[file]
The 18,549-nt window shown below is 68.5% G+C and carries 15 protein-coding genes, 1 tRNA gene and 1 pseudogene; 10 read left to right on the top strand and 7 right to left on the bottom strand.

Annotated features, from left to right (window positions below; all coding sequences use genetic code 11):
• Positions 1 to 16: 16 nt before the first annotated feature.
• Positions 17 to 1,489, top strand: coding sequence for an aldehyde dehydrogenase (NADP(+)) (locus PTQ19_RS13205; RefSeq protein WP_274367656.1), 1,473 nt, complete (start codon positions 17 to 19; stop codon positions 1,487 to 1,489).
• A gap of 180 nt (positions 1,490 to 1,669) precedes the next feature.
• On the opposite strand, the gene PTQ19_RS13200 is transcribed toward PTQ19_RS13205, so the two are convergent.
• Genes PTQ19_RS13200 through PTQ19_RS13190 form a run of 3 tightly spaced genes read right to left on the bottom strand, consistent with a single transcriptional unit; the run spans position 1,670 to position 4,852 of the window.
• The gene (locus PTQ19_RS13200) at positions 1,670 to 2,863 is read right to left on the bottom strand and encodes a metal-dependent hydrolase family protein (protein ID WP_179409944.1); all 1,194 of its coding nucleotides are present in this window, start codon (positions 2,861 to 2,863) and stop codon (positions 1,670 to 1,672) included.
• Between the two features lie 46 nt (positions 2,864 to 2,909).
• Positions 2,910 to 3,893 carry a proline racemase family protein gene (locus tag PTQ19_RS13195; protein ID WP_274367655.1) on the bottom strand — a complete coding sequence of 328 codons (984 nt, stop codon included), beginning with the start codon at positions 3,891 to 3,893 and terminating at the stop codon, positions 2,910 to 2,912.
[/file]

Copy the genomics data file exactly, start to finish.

The 18,549-nt window shown below is 68.5% G+C and carries 15 protein-coding genes, 1 tRNA gene and 1 pseudogene; 10 read left to right on the top strand and 7 right to left on the bottom strand.

Annotated features, from left to right (window positions below; all coding sequences use genetic code 11):
• Positions 1 to 16: 16 nt before the first annotated feature.
• Positions 17 to 1,489, top strand: coding sequence for an aldehyde dehydrogenase (NADP(+)) (locus PTQ19_RS13205; RefSeq protein WP_274367656.1), 1,473 nt, complete (start codon positions 17 to 19; stop codon positions 1,487 to 1,489).
• A gap of 180 nt (positions 1,490 to 1,669) precedes the next feature.
• On the opposite strand, the gene PTQ19_RS13200 is transcribed toward PTQ19_RS13205, so the two are convergent.
• Genes PTQ19_RS13200 through PTQ19_RS13190 form a run of 3 tightly spaced genes read right to left on the bottom strand, consistent with a single transcriptional unit; the run spans position 1,670 to position 4,852 of the window.
• The gene (locus PTQ19_RS13200) at positions 1,670 to 2,863 is read right to left on the bottom strand and encodes a metal-dependent hydrolase family protein (protein ID WP_179409944.1); all 1,194 of its coding nucleotides are present in this window, start codon (positions 2,861 to 2,863) and stop codon (positions 1,670 to 1,672) included.
• Between the two features lie 46 nt (positions 2,864 to 2,909).
• Positions 2,910 to 3,893 carry a proline racemase family protein gene (locus tag PTQ19_RS13195; protein ID WP_274367655.1) on the bottom strand — a complete coding sequence of 328 codons (984 nt, stop codon included), beginning with the start codon at positions 3,891 to 3,893 and terminating at the stop codon, positions 2,910 to 2,912.